Saturday, April 28, 2012

Place holder

Te Araroa trail

Sunday, April 22, 2012

Te Araroa Finish line celebration for 6 trampers

The last piece of single track around Bluff on the Te Araroa trail.

dbBrad at the End of the Te Araroa trail.  135 days and 2600 km hiked.

Charlie Barran, Arnaud Zdziobeck, dbBrad, Ludo and Flore, and Richard at the finish line for the Te Araroa trail, 2012

dbBrad airborn at the end of the Te Araroa trail, Bluff.

Charlie Barran burning his shirt which he'd been talking about doing for weeks!

Ludo and Flore relax on a soft surface and admire their picture in the Southland Times.

Richard walks down the street with a copy of the Southland times, conveniently hiding the other trampters!!

Arnaud Zdziobeck finishes the Te Araroa trail with two Manuka wood walking sticks which he carved.

Final days of TA with CB, AZ, and DB

dbBrad furniture

Arnaud Zdziobeck

dbBrad Hankins

Charlie Barran

Friday, April 20, 2012

Tuesday, April 17, 2012

Doubtful Sound of Te Araroa freestyle

The Te Araroa trail has some amazing tracks.  At the same time it misses some even more amazing tracks.

Hydro plant on lake Manapouri

I suspect, without knowing all about the politics involved, that the Te Araroa deliberately skirts the 'great walk' tracks of New Zealand.  DoC (Department of Conservation) probably frowned upon having thru hikers adding wear and tear to their money makers.

Doubtful Sound as viewed from a pass built specifically for a hydro electric plant.

It's probably better this way since the huts along the great walks require reservations and can be quite expensive, both of which aren't well aligned with the notion of thru hiking.

The little stunt boats at Doubtful Sound get way out of the water!

And what is the notion of thru hiking?  I suggest that it's not about the trip or where you are or when you're there, but it's about living in the now.

Those who have hiked with me along the way have heard my spiel, that the trail shouldn't be planned, it should just happen.  Preparation for the rigorous requirements of the trail is important, but planning all the details is absolutely not required.

No fur seals along the Te Araroa, unless you go freestyle!

For one, who can say when you'll be where and why should you have to.   The point is to enjoy the hike where you are, when you are there, and to make informed decisions about your activities and your progress as needed.  If it's raining the rivers may be high and can't be crossed.  The tides may prohibit crossing estuaries.  Sore legs may warrant a day off.

dbBrad where Doubtful sound meets the Tasman Sea.

And you may meet someone interesting who is doing something outside of the trail which you've been invited to join.  Planning will only result in one thing--constantly feeling under the gun to meet your schedule--and what kind of a vacation is that?

So I've adopted a 'Freestyle' method for the Te Araroa.  Not only am I making decision about my progress on the trail based on current information available to me, I'm making decisions about the trail based on what I want to see of New Zealand.

So, it is with this philosophy, that I deviated from the Te Araroa trail at Queenstown for a few days of adventure far more exciting than a small portion of the Greenstone Track with its 47k of dirt road, the portion I skipped.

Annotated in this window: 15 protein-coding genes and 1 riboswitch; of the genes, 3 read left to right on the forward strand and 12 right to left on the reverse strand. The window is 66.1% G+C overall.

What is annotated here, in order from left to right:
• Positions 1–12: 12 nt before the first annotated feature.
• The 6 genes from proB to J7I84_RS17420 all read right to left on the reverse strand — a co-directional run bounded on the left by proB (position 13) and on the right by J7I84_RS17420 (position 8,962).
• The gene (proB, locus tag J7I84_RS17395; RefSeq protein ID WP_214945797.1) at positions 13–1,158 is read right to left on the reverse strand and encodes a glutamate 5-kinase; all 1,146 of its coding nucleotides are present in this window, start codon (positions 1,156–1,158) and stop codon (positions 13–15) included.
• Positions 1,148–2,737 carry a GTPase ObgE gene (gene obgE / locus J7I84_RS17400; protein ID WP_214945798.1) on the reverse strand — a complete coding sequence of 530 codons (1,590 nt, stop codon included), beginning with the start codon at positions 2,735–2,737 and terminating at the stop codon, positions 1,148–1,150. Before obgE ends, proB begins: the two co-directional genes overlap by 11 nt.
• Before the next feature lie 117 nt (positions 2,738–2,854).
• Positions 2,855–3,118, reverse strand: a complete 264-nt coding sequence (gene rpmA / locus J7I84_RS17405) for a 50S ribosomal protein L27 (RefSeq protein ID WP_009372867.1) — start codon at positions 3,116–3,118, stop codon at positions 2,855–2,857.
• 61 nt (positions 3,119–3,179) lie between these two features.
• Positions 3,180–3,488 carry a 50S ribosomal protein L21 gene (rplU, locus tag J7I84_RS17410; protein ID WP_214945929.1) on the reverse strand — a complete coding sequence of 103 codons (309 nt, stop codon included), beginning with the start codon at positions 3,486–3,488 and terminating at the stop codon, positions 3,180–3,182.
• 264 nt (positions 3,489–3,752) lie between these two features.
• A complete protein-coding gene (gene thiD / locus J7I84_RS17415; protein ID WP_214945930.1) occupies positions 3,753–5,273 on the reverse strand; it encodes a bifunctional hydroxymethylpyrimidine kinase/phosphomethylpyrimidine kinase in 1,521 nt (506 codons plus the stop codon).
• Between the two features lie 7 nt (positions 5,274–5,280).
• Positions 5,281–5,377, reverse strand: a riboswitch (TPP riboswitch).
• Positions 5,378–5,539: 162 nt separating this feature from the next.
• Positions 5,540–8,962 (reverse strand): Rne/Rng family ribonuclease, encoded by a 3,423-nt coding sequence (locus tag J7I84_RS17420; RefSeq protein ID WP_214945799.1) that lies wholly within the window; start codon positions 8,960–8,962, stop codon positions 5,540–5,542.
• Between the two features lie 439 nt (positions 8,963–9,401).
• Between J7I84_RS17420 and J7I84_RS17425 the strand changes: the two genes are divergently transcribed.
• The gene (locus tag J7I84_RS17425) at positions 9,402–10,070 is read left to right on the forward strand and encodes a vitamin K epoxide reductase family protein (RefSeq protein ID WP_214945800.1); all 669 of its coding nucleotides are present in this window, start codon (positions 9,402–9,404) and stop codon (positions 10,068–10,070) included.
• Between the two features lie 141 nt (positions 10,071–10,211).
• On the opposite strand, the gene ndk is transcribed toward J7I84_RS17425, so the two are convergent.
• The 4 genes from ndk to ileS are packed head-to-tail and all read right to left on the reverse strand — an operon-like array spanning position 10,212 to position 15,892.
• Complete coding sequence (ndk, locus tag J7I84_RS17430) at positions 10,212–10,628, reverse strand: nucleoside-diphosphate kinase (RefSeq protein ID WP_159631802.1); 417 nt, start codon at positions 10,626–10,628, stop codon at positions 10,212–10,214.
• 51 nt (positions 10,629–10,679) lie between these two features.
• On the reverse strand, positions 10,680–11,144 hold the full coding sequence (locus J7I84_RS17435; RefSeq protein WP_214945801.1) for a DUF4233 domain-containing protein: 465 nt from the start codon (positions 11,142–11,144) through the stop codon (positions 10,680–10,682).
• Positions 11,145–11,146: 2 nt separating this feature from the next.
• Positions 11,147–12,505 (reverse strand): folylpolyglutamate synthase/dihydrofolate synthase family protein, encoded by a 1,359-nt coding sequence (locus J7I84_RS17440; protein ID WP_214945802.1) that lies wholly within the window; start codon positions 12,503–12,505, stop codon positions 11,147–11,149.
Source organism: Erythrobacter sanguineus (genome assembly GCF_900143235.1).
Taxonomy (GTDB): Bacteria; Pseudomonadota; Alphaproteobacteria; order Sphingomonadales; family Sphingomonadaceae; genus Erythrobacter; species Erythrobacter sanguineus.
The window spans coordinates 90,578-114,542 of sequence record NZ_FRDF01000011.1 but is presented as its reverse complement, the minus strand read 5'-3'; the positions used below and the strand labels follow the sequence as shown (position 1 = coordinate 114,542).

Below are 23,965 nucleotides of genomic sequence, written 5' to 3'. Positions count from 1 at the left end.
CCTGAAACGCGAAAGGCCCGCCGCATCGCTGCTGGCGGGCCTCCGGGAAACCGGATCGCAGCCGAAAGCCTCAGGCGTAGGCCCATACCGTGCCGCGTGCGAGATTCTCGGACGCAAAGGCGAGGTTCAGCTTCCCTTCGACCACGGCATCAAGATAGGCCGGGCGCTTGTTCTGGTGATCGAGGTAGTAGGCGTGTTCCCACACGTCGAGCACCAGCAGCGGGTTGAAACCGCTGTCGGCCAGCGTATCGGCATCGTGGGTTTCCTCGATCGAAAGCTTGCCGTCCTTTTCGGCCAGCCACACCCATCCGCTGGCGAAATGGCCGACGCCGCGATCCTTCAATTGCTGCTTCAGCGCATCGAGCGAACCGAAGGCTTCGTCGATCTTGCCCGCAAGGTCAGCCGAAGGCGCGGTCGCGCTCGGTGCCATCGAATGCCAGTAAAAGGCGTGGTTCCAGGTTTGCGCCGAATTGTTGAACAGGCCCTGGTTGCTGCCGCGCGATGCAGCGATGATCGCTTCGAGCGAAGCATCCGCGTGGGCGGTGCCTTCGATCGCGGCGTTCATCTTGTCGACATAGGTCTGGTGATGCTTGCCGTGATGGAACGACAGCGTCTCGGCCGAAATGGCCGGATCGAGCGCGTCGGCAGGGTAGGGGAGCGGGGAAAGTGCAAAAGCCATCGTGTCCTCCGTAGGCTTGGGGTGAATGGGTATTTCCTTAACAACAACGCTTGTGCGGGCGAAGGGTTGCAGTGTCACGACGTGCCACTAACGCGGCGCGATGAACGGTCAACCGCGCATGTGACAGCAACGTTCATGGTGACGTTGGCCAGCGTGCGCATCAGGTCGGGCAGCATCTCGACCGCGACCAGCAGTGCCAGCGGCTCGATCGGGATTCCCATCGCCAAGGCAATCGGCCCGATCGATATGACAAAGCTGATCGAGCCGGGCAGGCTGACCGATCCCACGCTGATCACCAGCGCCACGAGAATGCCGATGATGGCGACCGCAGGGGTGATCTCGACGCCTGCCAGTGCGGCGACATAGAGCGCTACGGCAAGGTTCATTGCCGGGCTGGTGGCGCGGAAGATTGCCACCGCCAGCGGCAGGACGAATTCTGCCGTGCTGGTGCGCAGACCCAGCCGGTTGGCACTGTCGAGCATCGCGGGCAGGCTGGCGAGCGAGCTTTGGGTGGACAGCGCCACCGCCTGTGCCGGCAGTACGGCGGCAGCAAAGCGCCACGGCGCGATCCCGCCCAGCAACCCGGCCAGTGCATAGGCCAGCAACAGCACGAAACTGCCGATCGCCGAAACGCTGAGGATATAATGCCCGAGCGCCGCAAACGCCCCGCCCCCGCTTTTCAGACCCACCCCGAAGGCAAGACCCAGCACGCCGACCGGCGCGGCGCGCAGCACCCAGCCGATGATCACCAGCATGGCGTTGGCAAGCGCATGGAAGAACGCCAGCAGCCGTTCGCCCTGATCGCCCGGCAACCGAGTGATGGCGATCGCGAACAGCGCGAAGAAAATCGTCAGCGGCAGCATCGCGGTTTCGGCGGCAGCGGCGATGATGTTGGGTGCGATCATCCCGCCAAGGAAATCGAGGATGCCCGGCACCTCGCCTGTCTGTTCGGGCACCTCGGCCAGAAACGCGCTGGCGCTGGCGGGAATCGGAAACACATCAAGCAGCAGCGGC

Doing the Te Araroa 'freestyle'  started when I was trying to find  a way around lake Wapatipu, the lake which defines Queenstown.  The best option available was to take a bus run by a tramping service up around the north end of the lake and down to the beginning of the trail.

What I noticed though is that this bus ride takes you right past several other amazing hikes, one of which is the Routeburn Track.  I decided to get off the bus at the Routeburn Track and hike it instead.

dbBrad in front of a waterfall over 1000m high (3000 feet)

Routeburn Track ends at Cascade Saddle where one can then join the other end of the Greenstone Track or even make a loop with the Caples Track.

dbBrad on Doubtful Sound cruise, Te Araroa freestyle route.

It also takes you to the Milford Te Anau road which is how one accesses Milford Sound, a New Zealand must see.

Doubtful I would have seen this on the Te Araroa trail, but still a sound decision!

However in talking with locals, particularly Mike and Louise at Lake Ohau lodge, I found out about Doubtful Sound.  A smaller more remote and less commercialized sound.

For 219 NZ$ I was able to book an adventure including a ferry ride, an amazing bus ride over an incredible pass built during the construction of a hydroelectric scheme and down to Doubtful Sound where I boarded a boat for an over night cruise.  This included an amazing dinner and breakfast, and then a return on the same bus and ferry, 24 hours later.  Stunning trip, great value, more fun than walking a gravel road for two days and it's part of the dbBrad Te Araroa freestyle route!

The hills with the waterfalls in the background are 1200m or more, almost 4,000ft tall.
And that's how I was able to see a place I know I didn't want to miss but wasn't on the Te Araroa pathway.

So am I cheating the trail--maybe.  But am I cheating myself--absolutely not.  There are other hikers on the trail that want to walk every single section, rain or shine, road or mud.  I admit at the beginning of my tramp this was my goal too, to walk every single step.

Doubtful sound, NZ

Yet now that I've adopted a freer more spontaneous and informed way to travel the trail, I still can say I hiked  the entire length of New Zealnad and I did it on the Te Araroa trail, but I did a whole lot more too.

Lake Manapouri, Te Araroa freestyle route!